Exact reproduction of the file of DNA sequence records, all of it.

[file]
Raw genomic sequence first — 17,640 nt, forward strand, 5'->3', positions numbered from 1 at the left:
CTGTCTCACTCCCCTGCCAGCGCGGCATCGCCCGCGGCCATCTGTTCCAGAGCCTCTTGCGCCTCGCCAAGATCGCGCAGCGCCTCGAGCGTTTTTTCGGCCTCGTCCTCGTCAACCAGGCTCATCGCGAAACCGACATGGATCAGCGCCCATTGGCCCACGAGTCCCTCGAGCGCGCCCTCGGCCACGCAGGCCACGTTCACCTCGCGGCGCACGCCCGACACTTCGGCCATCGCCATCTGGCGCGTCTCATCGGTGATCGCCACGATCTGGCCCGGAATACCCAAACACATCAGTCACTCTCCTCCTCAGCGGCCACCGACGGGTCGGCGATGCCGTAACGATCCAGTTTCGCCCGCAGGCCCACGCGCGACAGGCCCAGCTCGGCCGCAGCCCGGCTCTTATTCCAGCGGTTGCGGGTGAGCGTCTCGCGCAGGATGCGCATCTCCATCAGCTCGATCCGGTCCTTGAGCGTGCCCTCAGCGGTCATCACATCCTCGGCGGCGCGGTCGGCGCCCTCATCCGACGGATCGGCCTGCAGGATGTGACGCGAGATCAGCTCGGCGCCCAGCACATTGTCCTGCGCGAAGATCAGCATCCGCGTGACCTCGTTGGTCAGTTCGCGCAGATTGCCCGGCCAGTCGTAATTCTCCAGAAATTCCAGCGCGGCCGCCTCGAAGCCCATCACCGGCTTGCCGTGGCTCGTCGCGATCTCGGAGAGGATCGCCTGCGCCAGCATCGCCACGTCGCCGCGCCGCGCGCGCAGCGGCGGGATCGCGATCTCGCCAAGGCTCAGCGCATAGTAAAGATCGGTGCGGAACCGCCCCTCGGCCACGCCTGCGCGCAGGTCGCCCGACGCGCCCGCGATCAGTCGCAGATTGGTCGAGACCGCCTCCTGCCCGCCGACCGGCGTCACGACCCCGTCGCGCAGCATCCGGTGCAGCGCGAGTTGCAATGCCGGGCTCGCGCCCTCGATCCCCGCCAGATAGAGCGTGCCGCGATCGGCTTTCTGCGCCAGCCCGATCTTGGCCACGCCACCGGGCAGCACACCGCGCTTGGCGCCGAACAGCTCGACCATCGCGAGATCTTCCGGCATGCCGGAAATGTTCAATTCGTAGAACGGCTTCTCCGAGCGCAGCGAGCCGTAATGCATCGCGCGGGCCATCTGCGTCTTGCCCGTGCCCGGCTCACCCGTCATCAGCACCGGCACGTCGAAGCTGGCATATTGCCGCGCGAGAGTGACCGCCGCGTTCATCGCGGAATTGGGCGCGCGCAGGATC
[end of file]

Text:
Raw genomic sequence first — 17,640 nt, forward strand, 5'->3', positions numbered from 1 at the left:
CTGTCTCACTCCCCTGCCAGCGCGGCATCGCCCGCGGCCATCTGTTCCAGAGCCTCTTGCGCCTCGCCAAGATCGCGCAGCGCCTCGAGCGTTTTTTCGGCCTCGTCCTCGTCAACCAGGCTCATCGCGAAACCGACATGGATCAGCGCCCATTGGCCCACGAGTCCCTCGAGCGCGCCCTCGGCCACGCAGGCCACGTTCACCTCGCGGCGCACGCCCGACACTTCGGCCATCGCCATCTGGCGCGTCTCATCGGTGATCGCCACGATCTGGCCCGGAATACCCAAACACATCAGTCACTCTCCTCCTCAGCGGCCACCGACGGGTCGGCGATGCCGTAACGATCCAGTTTCGCCCGCAGGCCCACGCGCGACAGGCCCAGCTCGGCCGCAGCCCGGCTCTTATTCCAGCGGTTGCGGGTGAGCGTCTCGCGCAGGATGCGCATCTCCATCAGCTCGATCCGGTCCTTGAGCGTGCCCTCAGCGGTCATCACATCCTCGGCGGCGCGGTCGGCGCCCTCATCCGACGGATCGGCCTGCAGGATGTGACGCGAGATCAGCTCGGCGCCCAGCACATTGTCCTGCGCGAAGATCAGCATCCGCGTGACCTCGTTGGTCAGTTCGCGCAGATTGCCCGGCCAGTCGTAATTCTCCAGAAATTCCAGCGCGGCCGCCTCGAAGCCCATCACCGGCTTGCCGTGGCTCGTCGCGATCTCGGAGAGGATCGCCTGCGCCAGCATCGCCACGTCGCCGCGCCGCGCGCGCAGCGGCGGGATCGCGATCTCGCCAAGGCTCAGCGCATAGTAAAGATCGGTGCGGAACCGCCCCTCGGCCACGCCTGCGCGCAGGTCGCCCGACGCGCCCGCGATCAGTCGCAGATTGGTCGAGACCGCCTCCTGCCCGCCGACCGGCGTCACGACCCCGTCGCGCAGCATCCGGTGCAGCGCGAGTTGCAATGCCGGGCTCGCGCCCTCGATCCCCGCCAGATAGAGCGTGCCGCGATCGGCTTTCTGCGCCAGCCCGATCTTGGCCACGCCACCGGGCAGCACACCGCGCTTGGCGCCGAACAGCTCGACCATCGCGAGATCTTCCGGCATGCCGGAAATGTTCAATTCGTAGAACGGCTTCTCCGAGCGCAGCGAGCCGTAATGCATCGCGCGGGCCATCTGCGTCTTGCCCGTGCCCGGCTCACCCGTCATCAGCACCGGCACGTCGAAGCTGGCATATTGCCGCGCGAGAGTGACCGCCGCGTTCATCGCGGAATTGGGCGCGCGCAGGATC